I've asked this question on the PIP (performance improvement process). Before I added more details, the question received a few flags.

One way to interpret most of the answers is that "anxiety is natural to performance discussions, so the question is unanswerable."

If we consider that we can always do better, then saying "don't try" or "just be a good manager" is not getting at the root of the matter. (in that case, maybe it is a dupe?)

But the reasons for flagging may not be that simple.

How might a question like this be improved further? I would like to make it a durable Q&A exchange on the PIP topic.


Your questions is currently closed for being unclear. However, I think while not perfect, it's fairly clear what you are asking so I have voted to reopen.

That being said, I don't think you're going to get any answers better than enderland's and Dan Pichelman's. A PIP tells an employee that their job is at risk if they do not improve, and knowing that you might be fired soon is inherently stressful. There's not much you can do about it except for the few things already laid out in the posted answers.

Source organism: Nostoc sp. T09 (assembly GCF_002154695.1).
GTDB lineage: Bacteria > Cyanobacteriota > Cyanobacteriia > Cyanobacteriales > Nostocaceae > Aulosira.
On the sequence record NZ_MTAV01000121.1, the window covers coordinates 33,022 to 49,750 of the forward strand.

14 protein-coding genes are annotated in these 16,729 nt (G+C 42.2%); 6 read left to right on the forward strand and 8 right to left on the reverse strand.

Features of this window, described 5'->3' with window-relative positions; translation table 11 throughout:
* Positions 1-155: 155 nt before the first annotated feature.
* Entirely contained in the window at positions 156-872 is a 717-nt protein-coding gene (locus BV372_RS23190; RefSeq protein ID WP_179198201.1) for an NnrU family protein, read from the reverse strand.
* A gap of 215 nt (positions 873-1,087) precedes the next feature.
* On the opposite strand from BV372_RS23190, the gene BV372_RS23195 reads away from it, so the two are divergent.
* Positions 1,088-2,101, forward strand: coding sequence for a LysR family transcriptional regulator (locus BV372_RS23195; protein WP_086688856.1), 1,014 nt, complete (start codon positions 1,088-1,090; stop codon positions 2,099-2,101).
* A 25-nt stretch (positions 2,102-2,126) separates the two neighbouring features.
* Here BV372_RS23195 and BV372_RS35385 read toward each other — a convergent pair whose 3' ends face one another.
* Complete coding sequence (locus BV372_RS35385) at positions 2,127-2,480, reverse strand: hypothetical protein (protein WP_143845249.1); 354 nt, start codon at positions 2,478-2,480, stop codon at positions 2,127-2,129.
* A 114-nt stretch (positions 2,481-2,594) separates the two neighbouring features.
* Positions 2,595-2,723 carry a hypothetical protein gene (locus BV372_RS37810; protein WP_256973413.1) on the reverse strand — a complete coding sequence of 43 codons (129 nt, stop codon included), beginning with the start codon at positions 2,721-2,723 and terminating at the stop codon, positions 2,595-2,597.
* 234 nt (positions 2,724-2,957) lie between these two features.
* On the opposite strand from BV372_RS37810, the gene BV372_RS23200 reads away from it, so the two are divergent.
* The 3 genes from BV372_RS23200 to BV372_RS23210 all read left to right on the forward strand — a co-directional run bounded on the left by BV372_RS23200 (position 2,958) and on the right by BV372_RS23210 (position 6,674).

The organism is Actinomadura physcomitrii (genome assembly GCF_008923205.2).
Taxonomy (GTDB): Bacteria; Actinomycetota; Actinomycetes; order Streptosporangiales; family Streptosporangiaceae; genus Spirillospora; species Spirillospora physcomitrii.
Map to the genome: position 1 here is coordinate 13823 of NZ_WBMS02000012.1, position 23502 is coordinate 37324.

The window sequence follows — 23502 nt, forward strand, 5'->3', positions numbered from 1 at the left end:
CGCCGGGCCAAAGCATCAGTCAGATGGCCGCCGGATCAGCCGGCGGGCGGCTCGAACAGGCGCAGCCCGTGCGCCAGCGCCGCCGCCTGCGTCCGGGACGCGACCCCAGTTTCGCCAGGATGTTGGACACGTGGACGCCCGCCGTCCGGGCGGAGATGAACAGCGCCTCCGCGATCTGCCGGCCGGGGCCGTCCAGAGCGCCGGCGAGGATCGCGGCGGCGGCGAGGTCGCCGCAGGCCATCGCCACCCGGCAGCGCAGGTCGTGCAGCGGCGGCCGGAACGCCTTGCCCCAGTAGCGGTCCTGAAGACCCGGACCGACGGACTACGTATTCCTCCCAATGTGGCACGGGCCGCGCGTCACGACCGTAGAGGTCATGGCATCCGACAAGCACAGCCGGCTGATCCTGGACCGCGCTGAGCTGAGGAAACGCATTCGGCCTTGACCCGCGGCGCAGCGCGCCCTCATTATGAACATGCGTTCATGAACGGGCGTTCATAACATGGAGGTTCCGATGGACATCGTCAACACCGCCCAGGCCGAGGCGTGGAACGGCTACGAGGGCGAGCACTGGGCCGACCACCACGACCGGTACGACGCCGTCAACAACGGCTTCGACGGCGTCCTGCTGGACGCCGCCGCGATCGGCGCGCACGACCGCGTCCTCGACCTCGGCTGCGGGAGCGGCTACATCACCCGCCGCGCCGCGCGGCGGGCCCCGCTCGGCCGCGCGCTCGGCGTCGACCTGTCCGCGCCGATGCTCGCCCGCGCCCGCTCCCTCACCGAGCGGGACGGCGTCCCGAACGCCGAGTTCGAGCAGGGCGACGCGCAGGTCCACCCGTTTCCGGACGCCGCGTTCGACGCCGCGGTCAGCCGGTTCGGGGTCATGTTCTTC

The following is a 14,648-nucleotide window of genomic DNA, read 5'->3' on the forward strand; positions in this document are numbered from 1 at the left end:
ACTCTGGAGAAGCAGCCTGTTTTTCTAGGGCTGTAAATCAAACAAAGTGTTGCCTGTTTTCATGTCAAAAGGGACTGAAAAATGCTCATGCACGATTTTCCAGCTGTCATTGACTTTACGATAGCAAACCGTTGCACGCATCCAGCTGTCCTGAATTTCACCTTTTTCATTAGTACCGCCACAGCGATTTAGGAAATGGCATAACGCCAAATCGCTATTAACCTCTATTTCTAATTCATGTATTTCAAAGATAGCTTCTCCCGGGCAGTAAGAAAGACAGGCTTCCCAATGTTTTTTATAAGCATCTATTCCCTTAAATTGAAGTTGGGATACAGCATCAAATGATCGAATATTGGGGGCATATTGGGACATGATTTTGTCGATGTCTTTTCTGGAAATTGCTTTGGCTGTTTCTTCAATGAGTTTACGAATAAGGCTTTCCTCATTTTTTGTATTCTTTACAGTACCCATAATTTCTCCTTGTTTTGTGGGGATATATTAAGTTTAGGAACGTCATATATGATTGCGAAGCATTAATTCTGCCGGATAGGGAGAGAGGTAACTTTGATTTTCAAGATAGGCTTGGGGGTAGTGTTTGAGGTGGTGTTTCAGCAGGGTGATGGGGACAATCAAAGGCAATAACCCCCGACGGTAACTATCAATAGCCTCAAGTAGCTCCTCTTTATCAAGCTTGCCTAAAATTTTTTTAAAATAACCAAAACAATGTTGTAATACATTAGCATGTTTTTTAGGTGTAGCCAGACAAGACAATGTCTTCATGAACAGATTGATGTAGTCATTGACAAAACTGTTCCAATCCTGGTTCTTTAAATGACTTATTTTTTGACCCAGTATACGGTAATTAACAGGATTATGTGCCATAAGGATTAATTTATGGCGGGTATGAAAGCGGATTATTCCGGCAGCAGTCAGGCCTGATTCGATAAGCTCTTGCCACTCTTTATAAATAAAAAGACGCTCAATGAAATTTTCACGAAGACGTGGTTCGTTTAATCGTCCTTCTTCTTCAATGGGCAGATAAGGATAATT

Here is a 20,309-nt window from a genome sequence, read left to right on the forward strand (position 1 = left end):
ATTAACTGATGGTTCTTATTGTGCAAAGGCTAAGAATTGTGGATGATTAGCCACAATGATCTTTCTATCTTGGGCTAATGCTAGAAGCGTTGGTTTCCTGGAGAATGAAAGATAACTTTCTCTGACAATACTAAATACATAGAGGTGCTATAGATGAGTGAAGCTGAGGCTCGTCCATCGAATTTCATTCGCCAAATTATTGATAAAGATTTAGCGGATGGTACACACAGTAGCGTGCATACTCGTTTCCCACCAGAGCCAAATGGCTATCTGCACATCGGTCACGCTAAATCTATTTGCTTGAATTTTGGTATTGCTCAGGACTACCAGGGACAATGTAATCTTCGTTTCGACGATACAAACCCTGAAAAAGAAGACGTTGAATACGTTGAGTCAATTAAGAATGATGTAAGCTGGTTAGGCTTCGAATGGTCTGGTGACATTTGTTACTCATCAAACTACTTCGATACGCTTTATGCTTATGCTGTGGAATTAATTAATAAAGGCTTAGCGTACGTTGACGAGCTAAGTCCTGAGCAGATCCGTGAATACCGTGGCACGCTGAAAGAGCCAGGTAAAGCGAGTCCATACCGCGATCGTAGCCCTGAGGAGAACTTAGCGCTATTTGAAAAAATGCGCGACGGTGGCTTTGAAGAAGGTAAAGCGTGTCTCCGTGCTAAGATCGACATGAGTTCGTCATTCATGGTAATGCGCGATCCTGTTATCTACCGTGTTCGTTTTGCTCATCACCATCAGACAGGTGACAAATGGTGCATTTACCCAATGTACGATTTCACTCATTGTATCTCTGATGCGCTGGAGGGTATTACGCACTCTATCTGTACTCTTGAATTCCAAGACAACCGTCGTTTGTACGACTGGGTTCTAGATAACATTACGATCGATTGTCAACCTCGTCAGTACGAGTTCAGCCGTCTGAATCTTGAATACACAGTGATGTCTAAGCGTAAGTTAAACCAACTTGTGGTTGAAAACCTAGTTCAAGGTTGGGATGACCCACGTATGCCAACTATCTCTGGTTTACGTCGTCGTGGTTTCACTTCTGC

• Actually the 2nd edit clarified it enough for me I have voted to reopen as well. – IDrinkandIKnowThings Jan 30 '17 at 20:47
  • What you can do about it is manage the employee for Improvement rather than jumping to the nuclear option of a PIP. There is no way to make putting someone on a PIP anything but a severe repremand and threat of firing for cause. If that is not what you intended, you had no business invoking the PIP process. – keshlam Jan 30 '17 at 22:47
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    @keshlam Yes, I think the first half of Dan's answer covers that. "That's your informal low stress Performance Improvement Plan. It's low stress because you're just doing your job and you're not explicitly mentioning consequences for noncompliance." – David K Jan 31 '17 at 13:03

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